Jes Hathaway is the editor in chief of National Fisherman magazine and NationalFisherman.com.
Friday, 03 April 2009
The Alaska Department of Fish & Game declared recently that pristine Alaska salmon does not need external certification of sustainability (or the price tag that comes with it).
Guess who disagrees? If you said the Marine Stewardship Council, you get a pat on the back (or an aspirin if you have the same headache I do).
Alaskans have worked tirelessly to promote wild salmon, to sustain its future and to improve its market quality.
Why do they need to continue to pay the MSC to check off their boxes and put a stamp on some of the best salmon in the world? Did I mention that the certification group gets its hand in to run annual audits and full recertification every five years?
What if someone proposed that in an effort to ensure carbon emissions cuts, you had to get your car approved with a state inspection sticker, but then you had to run it over to the Nature Conservancy for a follow-up inspection that will also come out of your pocket?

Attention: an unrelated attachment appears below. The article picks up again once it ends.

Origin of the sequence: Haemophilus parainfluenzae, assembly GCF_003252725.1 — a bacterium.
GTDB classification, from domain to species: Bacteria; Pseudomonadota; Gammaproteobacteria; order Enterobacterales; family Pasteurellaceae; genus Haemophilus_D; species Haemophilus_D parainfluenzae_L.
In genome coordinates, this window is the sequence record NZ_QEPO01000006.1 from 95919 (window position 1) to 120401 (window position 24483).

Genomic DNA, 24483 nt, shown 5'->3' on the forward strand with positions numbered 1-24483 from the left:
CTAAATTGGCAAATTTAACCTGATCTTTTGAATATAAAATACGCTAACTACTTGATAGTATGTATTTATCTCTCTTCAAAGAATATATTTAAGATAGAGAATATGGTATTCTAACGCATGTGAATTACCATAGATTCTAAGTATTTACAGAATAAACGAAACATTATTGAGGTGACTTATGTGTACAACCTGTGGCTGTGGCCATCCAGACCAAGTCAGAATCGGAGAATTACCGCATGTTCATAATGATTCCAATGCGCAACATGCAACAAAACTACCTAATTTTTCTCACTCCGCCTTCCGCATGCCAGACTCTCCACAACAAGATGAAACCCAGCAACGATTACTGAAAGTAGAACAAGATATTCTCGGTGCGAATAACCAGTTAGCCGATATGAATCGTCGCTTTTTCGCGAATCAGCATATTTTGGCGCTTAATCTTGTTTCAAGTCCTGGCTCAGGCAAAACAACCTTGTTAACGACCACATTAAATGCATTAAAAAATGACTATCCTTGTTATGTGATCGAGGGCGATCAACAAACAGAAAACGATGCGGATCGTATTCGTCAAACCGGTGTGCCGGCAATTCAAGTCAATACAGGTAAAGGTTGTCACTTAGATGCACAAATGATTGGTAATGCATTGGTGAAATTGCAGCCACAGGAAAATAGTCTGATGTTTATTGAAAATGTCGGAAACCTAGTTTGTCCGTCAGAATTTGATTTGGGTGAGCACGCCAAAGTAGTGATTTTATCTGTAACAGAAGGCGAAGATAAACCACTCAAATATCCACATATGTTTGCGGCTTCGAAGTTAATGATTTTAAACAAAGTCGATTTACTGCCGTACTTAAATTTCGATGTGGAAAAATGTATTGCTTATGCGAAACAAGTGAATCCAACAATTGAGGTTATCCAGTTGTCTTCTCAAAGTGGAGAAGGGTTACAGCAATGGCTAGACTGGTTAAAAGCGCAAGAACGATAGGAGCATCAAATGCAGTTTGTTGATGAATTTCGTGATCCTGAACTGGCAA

Wouldn't you ask why the state inspection is not good enough?
Well, that's what many representatives of Alaska's salmon industry have declared to the MSC. Their product is gold, with or without a big green stamp on it.
National Fisherman Live: 12/16/14
In this episode, Bruce Buls, WorkBoat's technical editor, interviews Long Island lobsterman John Aldridge, who survived for 12 hours after falling overboard in the dead of night. Aldridge was the keynote speaker at the 2014 Pacific Marine Expo, which took place Nov. 19-21 in Seattle.
NOAA, in consultation with the Department of the Interior, has appointed 10 new members to the Marine Protected Areas Federal Advisory Committee. The 20-member committee is composed of individuals with diverse backgrounds and experience who advise the departments of commerce and the interior on ways to strengthen and connect the nation's MPA programs. The new members join the 10 continuing members appointed in 2012.